Hyuk ‘Jim’ Jee: ‘People Tell Me I’m Crazily Friendly’

Jim Jee poses for a picture with the children of his host family. (Photo courtesy of Jim Jee)

Hyuk “Jim” Jee,  is 17 years old and just finished 10th grade at North Babylon High School on Long Island. Jim lives with a Latino host family who also have their own children. He’s from Seoul, and has returned there for the summer, but he plans to attend a Catholic high school in St. Louis, Mo., when he returns in the fall.

Hyuk Jee’s narrative is one of three stories on Korean study-abroad students who have lived in North America without their parents.  Jee’s first-hand account has been translated from Korean, edited, and condensed. (Editor’s note: This story was amended after publication to correct two errors, above, and to correct the English spelling of Jee’s name.)

My mom had a lot of influence on the decision for me to come here.  I had wanted to go to a specialized high school in Korea, but I failed to get in, so that’s when I decided to come here.

This isn’t the original family I was staying with, but because of a financial situation, I had to move. I was supposed to leave North Babylon, but I didn’t want to transfer to a new school. I asked one of my friends if I could stay with them instead, and they said yes.

But it’s hard for me to live with the host family. They seem to favor their own children, so it makes me feel sad. On top of that, at first I didn’t have my own friends, so it was boring.  For the first month, I just tried to learn English. I also miss Korean food. I order Chinese food here a lot, but it’s Americanized.

Both places have advantages and disadvantages.

In Korea, people only want to work for the government or for Samsung.  I used to be like that, but after coming here, I saw that people can do what they want. I’m so excited by that. Now I see I can be an elementary school teacher. I can do this, that, anything I want to do. I could cook, and people have told me I’m talented at arts.

Jim Jee celebrates his birthday with his host family. (Photo courtesy Jim Jee)

People here are very proud of whatever job they have. In Korea, it’s a much bigger deal to be rich or poor. Money influences my job plans, but I can’t get the idea of being an elementary school teacher out of my head.

But the Korean educational system has its advantages. Every student is ranked from best to worst, which makes everyone competitive. That prepares people for hard work.  Here, students think if they don’t want to do something, they don’t have to. They just have to do enough work to avoid failing.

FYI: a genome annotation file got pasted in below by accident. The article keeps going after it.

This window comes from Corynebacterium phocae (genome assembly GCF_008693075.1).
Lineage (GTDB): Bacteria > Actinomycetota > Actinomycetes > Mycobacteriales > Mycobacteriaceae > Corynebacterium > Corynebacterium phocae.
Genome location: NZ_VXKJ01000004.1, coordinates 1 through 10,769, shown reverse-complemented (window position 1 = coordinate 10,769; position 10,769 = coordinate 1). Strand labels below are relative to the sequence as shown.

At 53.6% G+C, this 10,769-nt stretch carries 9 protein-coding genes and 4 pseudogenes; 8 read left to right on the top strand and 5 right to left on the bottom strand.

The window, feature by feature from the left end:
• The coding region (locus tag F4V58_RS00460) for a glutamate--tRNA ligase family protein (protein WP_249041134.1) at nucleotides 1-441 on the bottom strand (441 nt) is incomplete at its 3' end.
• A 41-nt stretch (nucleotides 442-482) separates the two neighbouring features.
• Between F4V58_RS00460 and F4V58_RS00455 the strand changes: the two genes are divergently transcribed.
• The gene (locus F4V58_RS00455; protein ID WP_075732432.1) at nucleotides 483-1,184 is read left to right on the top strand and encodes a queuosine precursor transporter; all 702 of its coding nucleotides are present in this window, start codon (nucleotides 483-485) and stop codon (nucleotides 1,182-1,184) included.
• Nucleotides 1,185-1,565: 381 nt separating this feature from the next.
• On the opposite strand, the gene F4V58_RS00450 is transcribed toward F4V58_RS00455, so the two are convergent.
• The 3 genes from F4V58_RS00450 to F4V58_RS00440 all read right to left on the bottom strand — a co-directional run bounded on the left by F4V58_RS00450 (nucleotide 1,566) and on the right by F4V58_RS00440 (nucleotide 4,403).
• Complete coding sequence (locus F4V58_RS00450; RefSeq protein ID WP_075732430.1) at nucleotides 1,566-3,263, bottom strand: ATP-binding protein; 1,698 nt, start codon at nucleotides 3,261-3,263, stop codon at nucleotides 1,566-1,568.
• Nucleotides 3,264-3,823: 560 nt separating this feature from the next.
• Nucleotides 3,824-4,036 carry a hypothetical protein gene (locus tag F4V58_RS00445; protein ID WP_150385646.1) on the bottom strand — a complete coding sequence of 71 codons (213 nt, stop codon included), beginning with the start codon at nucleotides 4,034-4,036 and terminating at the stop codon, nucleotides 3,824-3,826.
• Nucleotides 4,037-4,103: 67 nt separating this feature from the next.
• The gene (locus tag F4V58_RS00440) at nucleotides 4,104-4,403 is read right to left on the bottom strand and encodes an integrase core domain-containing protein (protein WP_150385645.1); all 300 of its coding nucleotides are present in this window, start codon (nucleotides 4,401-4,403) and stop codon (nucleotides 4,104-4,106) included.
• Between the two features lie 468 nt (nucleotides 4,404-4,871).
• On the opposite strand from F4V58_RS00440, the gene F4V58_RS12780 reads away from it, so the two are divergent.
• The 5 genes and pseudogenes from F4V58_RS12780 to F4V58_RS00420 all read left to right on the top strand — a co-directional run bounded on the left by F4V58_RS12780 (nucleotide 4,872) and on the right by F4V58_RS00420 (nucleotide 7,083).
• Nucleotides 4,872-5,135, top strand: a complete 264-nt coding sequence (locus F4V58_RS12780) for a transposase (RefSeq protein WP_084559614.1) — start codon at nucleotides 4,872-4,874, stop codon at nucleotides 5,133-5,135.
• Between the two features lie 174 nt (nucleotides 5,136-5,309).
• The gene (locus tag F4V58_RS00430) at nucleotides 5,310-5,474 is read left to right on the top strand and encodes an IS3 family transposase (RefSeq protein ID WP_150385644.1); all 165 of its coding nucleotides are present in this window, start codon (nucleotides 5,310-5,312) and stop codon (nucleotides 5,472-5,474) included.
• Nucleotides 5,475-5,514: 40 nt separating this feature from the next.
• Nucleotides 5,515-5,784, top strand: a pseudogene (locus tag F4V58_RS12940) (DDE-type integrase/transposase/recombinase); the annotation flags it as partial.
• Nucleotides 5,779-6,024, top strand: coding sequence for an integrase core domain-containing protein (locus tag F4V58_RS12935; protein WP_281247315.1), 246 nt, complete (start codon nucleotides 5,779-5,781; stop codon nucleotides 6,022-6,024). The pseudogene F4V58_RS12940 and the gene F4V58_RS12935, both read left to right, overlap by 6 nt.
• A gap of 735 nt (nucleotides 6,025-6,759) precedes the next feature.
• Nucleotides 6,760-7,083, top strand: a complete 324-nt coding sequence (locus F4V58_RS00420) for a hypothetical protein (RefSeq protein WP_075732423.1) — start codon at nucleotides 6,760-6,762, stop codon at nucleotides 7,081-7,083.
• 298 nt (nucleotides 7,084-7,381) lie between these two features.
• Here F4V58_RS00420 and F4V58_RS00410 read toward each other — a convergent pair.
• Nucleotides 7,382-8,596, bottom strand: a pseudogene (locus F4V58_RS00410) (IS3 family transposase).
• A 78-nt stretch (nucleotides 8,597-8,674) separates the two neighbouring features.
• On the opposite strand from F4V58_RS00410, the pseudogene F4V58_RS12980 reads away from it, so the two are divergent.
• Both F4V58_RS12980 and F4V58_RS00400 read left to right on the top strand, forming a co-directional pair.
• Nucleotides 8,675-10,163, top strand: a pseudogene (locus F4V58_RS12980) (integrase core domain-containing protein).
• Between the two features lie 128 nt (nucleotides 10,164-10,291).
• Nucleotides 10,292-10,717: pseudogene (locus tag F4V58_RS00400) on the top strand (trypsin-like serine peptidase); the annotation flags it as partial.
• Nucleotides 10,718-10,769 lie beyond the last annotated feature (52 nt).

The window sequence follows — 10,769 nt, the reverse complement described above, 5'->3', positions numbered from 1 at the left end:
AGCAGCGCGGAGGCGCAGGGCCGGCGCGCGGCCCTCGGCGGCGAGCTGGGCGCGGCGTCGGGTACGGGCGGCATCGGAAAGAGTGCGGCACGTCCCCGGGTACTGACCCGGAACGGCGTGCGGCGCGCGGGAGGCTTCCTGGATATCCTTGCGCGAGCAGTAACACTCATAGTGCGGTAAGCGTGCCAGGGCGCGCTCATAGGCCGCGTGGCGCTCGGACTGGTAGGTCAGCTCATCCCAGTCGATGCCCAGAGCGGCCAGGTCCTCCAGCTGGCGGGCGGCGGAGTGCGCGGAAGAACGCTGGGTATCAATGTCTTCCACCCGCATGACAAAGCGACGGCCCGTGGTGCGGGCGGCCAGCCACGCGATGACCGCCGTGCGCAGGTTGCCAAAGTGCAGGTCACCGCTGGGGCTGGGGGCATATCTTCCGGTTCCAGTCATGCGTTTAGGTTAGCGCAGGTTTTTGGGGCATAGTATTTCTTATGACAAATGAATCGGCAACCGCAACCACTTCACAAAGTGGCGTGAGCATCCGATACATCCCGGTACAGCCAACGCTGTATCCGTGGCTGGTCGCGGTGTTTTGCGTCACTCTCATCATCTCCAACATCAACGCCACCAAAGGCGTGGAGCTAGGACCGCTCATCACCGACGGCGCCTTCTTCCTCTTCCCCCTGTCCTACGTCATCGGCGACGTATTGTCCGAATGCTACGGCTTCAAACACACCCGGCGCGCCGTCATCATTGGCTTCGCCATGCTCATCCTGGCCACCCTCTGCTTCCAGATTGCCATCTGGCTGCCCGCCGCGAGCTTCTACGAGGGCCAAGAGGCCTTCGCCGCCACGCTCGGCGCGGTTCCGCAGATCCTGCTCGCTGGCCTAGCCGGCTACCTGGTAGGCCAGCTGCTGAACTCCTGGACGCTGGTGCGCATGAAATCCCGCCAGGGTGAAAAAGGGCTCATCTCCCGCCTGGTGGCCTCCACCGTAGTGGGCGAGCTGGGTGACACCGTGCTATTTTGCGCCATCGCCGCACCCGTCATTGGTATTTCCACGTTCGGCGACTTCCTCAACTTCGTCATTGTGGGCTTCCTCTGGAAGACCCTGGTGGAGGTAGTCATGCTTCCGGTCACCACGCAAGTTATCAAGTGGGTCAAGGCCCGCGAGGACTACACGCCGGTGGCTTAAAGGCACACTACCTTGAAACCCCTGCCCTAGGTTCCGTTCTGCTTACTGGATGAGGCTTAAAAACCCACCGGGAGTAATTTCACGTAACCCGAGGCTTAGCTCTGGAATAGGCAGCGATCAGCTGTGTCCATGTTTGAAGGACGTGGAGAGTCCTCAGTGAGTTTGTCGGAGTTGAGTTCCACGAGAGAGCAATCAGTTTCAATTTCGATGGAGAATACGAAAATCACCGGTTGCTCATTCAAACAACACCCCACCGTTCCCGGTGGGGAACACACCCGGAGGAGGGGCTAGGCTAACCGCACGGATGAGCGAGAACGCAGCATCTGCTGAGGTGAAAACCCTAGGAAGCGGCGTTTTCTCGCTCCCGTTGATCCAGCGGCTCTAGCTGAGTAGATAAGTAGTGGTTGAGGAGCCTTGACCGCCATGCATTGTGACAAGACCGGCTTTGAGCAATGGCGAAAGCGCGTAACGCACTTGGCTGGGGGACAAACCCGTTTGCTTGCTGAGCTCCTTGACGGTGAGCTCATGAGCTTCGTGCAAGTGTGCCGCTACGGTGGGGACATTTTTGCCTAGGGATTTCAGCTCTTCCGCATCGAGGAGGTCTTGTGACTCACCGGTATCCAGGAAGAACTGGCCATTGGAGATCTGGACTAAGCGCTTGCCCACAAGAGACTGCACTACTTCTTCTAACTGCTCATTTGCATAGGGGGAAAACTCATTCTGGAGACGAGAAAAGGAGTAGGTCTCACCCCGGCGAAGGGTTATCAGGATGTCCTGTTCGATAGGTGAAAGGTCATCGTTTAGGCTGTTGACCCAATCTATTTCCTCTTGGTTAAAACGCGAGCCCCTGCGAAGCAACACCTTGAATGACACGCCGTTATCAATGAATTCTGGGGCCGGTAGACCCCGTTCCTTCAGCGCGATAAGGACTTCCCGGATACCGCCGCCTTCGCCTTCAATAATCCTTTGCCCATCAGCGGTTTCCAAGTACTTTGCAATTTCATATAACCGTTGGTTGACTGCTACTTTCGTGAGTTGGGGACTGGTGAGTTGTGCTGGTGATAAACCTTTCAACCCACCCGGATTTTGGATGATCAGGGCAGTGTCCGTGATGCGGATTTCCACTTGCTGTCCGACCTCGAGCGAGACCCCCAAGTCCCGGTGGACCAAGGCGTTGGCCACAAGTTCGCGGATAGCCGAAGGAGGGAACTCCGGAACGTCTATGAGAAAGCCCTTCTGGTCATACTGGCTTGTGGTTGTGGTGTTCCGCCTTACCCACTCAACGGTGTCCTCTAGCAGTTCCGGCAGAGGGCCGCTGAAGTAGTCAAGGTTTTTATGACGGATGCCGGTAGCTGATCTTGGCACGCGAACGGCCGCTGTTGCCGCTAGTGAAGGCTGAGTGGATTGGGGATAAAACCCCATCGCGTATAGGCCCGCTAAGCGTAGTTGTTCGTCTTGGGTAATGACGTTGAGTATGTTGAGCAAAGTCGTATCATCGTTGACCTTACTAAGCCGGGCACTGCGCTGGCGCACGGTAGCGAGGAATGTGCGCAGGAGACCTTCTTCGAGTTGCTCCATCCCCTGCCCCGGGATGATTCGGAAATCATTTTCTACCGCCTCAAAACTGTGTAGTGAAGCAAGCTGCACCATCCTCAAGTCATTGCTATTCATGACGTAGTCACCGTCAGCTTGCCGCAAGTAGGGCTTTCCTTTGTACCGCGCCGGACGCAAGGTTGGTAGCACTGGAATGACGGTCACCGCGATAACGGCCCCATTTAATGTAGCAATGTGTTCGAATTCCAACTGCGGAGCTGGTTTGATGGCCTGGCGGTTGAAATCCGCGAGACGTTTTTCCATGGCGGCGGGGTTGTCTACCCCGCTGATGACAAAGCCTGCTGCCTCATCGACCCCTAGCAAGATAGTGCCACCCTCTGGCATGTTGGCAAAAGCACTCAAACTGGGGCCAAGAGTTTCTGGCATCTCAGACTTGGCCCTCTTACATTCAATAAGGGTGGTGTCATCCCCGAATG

The Korean system makes students too exhausted, and the American system makes people fail.

That’s why it’s not that hard to study for me here, because I’m used to the Korean system. I’m not saying I’m smarter, but I already have good study habits ingrained in me.

But when I first got here, I couldn’t speak English at all. So I didn’t go out, I just studied English textbooks. Slang is hard for me, like my friend asked if I was getting “mad bitches.” I thought the term “mad,” meant “crazy”. Then, after a while, I started to get it.  At first, people were reluctant to talk to me because I spoke so formally and didn’t speak slang. After I got used to the slang, I made a lot of friends.

Guys here make friends through sports, and I’m not that kind of guy — I like art and stuff like that.  So when the guys run around, I just cheer for them. Still, I am a social person. I have a lot of friends.

In Korea, I hung out with friends, but it was not the same as here.  In Korea I would go to school, take classes after school, go to a private tutor, and then go study. So even though I had friends, I didn’t really know how to socialize outside of academics.

In school here, at first I was scared because everyone is bigger than me.  But I’d try to become closer by making conversation, like “do you have a pen?” Now I can talk with strangers, and be friends: A cashier at the supermarket, and another cashier at a deli, and another one at a bagel shop, are my friends. People tell me I’m crazily friendly.

But after being here, I became too open. Back in Korea, if a girl gets pregnant, you say, “that’s crazy!” But here you say, “congratulations!”

I’m not sure if I will end up back in Korea. But a lot of friends who go back end up failing because they have gotten used to the American educational system. All my friends back home say they are struggling with school work.

I still have a lot of things I want to do.  I don’t want to leave my friends here. But you never know, I might come back for college or marriage.  And being here gave me the opportunity to think about the world differently.

Edited by Peter Moskowitz

One Comment

  1. Christina says:

    We are still seeking host families for the upcoming school year. Please contact Christina at 6317906907 or ISElongisland@yahoo.com

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